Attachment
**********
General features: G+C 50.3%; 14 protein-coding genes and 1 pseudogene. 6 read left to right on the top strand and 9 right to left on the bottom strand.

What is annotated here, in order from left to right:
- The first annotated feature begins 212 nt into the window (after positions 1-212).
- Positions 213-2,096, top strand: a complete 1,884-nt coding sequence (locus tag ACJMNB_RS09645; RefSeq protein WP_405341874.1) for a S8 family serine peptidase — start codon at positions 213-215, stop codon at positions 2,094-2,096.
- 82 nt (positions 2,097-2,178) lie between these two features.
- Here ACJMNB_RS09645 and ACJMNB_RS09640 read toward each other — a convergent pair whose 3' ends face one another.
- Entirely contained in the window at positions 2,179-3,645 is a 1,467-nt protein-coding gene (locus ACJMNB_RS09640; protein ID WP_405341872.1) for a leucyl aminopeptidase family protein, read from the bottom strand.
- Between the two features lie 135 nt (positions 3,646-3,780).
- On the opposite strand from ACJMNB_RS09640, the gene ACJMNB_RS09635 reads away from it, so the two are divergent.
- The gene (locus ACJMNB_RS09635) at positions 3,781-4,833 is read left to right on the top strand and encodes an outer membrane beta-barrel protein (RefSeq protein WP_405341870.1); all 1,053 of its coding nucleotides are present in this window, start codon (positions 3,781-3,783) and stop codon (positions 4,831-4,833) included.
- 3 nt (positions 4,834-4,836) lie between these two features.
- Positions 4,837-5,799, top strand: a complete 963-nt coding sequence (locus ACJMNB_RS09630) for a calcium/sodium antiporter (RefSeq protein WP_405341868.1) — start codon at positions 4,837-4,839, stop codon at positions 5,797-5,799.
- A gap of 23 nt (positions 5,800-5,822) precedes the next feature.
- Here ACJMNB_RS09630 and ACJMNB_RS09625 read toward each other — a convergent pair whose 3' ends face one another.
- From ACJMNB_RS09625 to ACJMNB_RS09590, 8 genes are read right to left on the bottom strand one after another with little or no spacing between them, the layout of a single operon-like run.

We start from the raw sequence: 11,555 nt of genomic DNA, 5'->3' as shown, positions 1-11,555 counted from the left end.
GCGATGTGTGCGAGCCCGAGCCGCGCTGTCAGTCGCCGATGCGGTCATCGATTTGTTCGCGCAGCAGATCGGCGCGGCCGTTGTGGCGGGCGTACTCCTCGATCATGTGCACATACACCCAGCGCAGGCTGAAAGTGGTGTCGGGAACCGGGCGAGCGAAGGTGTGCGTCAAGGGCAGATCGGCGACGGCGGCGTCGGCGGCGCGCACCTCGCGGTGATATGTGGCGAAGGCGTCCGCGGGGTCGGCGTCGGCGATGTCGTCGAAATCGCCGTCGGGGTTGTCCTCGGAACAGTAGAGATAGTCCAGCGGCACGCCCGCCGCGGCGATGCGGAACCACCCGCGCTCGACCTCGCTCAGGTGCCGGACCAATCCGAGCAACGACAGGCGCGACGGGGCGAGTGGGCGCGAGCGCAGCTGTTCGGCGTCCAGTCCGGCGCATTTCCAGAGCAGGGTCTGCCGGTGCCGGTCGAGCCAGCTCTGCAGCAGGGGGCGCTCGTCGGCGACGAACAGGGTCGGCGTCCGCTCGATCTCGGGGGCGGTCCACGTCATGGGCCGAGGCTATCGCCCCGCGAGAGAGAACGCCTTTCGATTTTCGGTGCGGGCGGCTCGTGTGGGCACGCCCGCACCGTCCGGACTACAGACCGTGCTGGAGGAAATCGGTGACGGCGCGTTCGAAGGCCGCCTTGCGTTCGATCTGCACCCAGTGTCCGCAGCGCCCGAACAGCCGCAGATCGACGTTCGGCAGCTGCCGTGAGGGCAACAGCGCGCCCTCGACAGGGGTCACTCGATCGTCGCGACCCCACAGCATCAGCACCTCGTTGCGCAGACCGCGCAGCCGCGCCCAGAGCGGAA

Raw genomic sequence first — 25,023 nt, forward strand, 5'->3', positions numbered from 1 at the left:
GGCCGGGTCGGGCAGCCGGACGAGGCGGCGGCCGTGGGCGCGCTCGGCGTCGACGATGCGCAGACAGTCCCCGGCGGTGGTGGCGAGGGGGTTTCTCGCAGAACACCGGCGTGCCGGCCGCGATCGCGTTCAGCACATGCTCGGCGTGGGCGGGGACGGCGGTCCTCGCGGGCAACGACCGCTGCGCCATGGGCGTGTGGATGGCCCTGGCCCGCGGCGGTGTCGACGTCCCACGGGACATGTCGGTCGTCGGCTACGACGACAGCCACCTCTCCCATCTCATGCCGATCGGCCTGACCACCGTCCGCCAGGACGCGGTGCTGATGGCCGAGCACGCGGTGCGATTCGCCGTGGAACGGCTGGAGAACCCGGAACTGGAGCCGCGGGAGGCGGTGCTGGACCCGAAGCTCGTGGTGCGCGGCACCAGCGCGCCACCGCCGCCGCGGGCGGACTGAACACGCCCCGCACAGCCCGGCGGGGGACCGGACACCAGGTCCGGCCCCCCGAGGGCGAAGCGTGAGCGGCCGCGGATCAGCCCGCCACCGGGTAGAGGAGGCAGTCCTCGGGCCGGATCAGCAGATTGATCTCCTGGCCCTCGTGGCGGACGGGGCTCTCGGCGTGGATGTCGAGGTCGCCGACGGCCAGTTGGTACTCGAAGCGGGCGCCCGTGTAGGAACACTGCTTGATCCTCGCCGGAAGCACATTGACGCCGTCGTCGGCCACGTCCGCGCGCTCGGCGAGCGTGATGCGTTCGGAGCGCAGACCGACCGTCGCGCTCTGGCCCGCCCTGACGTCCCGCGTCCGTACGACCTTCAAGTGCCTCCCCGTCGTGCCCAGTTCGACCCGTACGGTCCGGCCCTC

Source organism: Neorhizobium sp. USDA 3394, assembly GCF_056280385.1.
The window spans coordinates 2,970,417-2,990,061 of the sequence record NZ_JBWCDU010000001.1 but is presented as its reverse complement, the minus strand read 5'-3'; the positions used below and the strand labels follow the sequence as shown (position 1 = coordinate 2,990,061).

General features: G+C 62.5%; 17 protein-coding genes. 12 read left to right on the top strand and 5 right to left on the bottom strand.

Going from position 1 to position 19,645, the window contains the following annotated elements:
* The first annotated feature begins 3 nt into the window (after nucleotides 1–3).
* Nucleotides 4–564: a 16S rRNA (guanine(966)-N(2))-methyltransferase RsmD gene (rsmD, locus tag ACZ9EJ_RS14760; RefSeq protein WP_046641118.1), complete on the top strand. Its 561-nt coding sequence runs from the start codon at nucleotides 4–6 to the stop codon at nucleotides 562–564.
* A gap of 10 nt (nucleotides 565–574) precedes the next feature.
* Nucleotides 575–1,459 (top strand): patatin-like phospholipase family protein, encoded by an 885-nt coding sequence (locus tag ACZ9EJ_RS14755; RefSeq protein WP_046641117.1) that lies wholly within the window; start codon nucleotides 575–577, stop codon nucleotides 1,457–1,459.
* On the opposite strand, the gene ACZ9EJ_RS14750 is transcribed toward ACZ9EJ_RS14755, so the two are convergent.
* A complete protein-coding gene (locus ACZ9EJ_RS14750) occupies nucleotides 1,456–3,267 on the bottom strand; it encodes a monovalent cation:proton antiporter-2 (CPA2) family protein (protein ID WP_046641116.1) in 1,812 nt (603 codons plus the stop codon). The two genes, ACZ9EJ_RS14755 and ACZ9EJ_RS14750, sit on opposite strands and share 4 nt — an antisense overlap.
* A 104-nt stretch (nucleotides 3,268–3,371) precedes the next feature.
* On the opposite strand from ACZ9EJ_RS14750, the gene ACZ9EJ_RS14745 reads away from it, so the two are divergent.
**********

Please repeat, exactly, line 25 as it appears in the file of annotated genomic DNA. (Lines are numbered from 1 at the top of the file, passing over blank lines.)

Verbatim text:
* Nucleotides 4–564: a 16S rRNA (guanine(966)-N(2))-methyltransferase RsmD gene (rsmD, locus tag ACZ9EJ_RS14760; RefSeq protein WP_046641118.1), complete on the top strand. Its 561-nt coding sequence runs from the start codon at nucleotides 4–6 to the stop codon at nucleotides 562–564.